HPV Vaccine Presentation and Community Discussion

HSHS St. Vincent Hospital Cancer Centers will present an informational workshop on the HPV vaccine on Wednesday, Nov. 14 at the YWCA Greater Green Bay.

The Nov. 14 event presented by HSHS St. Vincent Hospital Cancer Centers is designed to answer important questions about the HPV vaccine, such as:

  • Why should it be given?
  • Who should it be given to and when?
  • Does it work and is it safe?
  • How is the cost of the vaccine covered?

The presentation will be led by Leighann Heling, RN, BSN, and nurse navigator at HSHS St. Vincent Hospital Cancer Centers. It is free and open to the community.

HPV Vaccine Community Discussion

  • 10:30 to 11:15 a.m.
  • Wednesday, Nov. 14
  • YWCA Greater Green Bay – 230 S. Madison St. in Green Bay
  • Registration is requested by visiting: www.stvincenthospital.org/HPV

HPV, short for “human papillomavirus,” is transmitted through intimate skin-to-skin contact. According to the CDC, 80 percent of people will get an HPV infection in their lifetime. In some cases, HPV can also lead to cancer. The CDC reports HPV causes 33,700 cancers in men and women each year in the United States. HPV vaccination can prevent most of the cancers from ever developing. To learn more, visit: www.cdc.gov/hpv

Tips on Choosing a 2019 Health Insurance Plan

HSHS St. Vincent Hospital and HSHS St. Mary’s Hospital Medical Center in Green Bay, HSHS St. Nicholas Hospital in Sheboygan, HSHS St. Clare Memorial Hospital in Oconto Falls and Prevea Health are proud to accept a wide variety of health insurance plans to better serve their patients’ and communities’ health care needs.

The HSHS hospitals in Eastern Wisconsin and Prevea Health recommend the following tips when reviewing health insurance plan options:

  • Learn if the insurance plan limits your access to certain doctors or hospitals. Doctors, hospitals and other providers may be in one of the company’s provider networks, but not in others.
  • Be sure to review the number of primary care physicians and specialists available to you within the health insurance plan, and the geographic locations of those physicians and specialists.

Below is a current list of the most common health insurance plans accepted by HSHS St. Vincent, St. Mary’s, St. Nicholas and St. Clare Memorial Hospitals, and Prevea Health.

Commercial

  • Arise Health Plan (excludes About Health Network)
  • Anthem BlueCross BlueShield
    • Blue Access, Traditional PPO, Blue Preferred HMO/POS (excludes Blue Priority)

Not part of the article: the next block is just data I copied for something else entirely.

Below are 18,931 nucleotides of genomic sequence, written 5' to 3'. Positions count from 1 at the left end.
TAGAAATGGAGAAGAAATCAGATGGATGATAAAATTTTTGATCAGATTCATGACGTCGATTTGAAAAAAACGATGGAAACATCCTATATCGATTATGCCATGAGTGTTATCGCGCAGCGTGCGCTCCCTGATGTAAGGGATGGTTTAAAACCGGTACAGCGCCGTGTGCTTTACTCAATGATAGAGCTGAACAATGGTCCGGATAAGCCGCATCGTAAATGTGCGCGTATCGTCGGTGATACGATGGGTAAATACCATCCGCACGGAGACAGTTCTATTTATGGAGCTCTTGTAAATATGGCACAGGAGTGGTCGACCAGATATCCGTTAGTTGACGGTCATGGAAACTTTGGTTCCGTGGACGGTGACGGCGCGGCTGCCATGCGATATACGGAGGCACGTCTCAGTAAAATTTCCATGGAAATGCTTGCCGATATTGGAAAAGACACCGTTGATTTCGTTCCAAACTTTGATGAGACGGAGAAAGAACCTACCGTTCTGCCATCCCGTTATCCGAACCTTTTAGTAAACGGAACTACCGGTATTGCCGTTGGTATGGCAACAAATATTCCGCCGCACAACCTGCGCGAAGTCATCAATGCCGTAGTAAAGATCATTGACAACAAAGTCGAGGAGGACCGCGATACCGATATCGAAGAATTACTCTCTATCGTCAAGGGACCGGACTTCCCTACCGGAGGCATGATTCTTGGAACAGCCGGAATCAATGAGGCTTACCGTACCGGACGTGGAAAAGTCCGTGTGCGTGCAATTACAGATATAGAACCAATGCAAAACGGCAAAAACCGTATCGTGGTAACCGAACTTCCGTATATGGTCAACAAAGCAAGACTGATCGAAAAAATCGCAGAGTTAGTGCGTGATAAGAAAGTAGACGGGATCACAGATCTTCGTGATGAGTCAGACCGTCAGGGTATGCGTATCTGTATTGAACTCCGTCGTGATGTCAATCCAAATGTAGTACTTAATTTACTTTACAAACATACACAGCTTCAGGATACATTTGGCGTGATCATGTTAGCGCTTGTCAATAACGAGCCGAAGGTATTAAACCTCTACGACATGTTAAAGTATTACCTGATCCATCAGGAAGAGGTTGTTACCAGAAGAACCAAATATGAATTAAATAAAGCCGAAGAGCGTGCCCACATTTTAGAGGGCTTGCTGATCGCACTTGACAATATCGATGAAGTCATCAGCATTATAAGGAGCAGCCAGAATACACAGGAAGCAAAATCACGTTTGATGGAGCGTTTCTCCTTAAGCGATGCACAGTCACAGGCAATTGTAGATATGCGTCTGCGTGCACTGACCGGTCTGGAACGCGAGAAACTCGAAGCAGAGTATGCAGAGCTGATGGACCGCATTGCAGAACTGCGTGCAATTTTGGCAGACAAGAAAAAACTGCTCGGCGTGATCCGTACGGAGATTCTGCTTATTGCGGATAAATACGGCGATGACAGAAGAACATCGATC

• Choicecare Network
  • Cigna HealthCare – Open Access, OAPlus and PPO
  • HealthEOS Network
  • Health Payment Systems (HPS)
  • Humana – PPO, HMO/POS/NPOS and Humana Preferred Network (HPN) (excludes Humana Value Network)
  • Molina Healthcare
  • Multiplan – Beechstreet and PHCS Savility
  • Network Health Plan
  • NorthCentral Employees Healthcare Alliance (NEHA)
  • Prevea360 Health Plan
  • Sheboygan Employers Health Network (SEHN)
  • Three Rivers Provider Network (TRPN)
  • Trilogy Health Network
  • Tricare
  • United HealthCare (UHC) – HMO/PPO, Options PPO
  • WEA Insurance – Trust, Trust Preferred, PPP, WEA Provider Network
  • WPS – Statewide PPO

Medicare – Traditional and the following Medicare Advantage Plans

  • Anthem BC MediBlue Medicare Advantage
  • Humana Choice Medicare Advantage Plans
  • Network Health Medicare Advantage
  • Prevea360/Dean Health Medicare Advantage
  • United HealthCare Medicare Advantage
    • AARP Medicare Complete, UHC Medicare Solutions, UHC Community Plan

Medicaid – Traditional and the following Medicaid HMO Plans

  • Anthem BC
  • Badgercare
  • Children’s Community Health Plan (CCHP)
  • Care WI First
  • Group Health of Eau Claire
  • Managed Health Services
  • Molina Healthcare
  • Trilogy Health
  • United HealthCare Community Plan
  • WI Medicaid for SSI

ACA Exchange Plans (http://www.healthcare.gov/)

  • Molina Healthcare
    • Open enrollment is Nov. 1 – Dec. 15, 2018

More information can be obtained by calling the HSHS Eastern Wisconsin Division Business Office at (920) 433-8122, or the Prevea Health Business Office at (920) 496-4775.

Northeast Wisconsin Families in Need to be Presented “Best Christmas Ever”

The Northeast Wisconsin Chapter of Best Christmas Ever, a non-profit organization aimed at providing families in need an unforgettable Christmas experience, is looking for nominations of local families deserving of this once-in-a-lifetime gift.

Best Christmas Ever partners with business leaders and communities to lift up families who have fallen on hard times through no fault of their own by providing them the ultimate Christmas. Gifts provided to the families depend on their needs and can range from everyday necessities, to appliances, services or money to cover bills such as medical expenses, groceries and vehicle repairs.

Best Christmas Ever, a 501(c)3 non-profit organization founded in Minnesota in 2011, surprised 100 families across the country last year and gave additional help to 200 others. The Northeast Wisconsin Chapter of Best Christmas Ever was established in 2017, when members surprised a family in need in Manitowoc. This year, they hope to bless at least five families in Northeast Wisconsin.

“Our purpose is to make a long-lasting impact on families that have come upon hard times, and to truly change their lives for the better,” said Justin Spettel, leader of the Northeast Wisconsin Chapter of Best Christmas Ever. “It’s an amazing experience for everyone involved, and now, we need Northeast Wisconsin’s help in nominating families deserving of a Best Christmas Ever in 2018.”

The Northeast Wisconsin Chapter of Best Christmas Ever is taking nominations for families in need now through Thursday, Nov. 15.  Nominations can come from people in the community, or friends, relatives or co-workers of families in need; however, families cannot nominate themselves. To nominate a family, please visit: http://www.bcemovement.org/nominate-a-family

To see first-hand how Best Christmas Ever touches the lives of families, watch the short video posted on the organization’s web site, http://www.bcemovement.org/. For more information on the nomination process or to learn about how you can help, please contact Justin Spettel at (920) 750-8176 or Justin@coreinsurance365.com.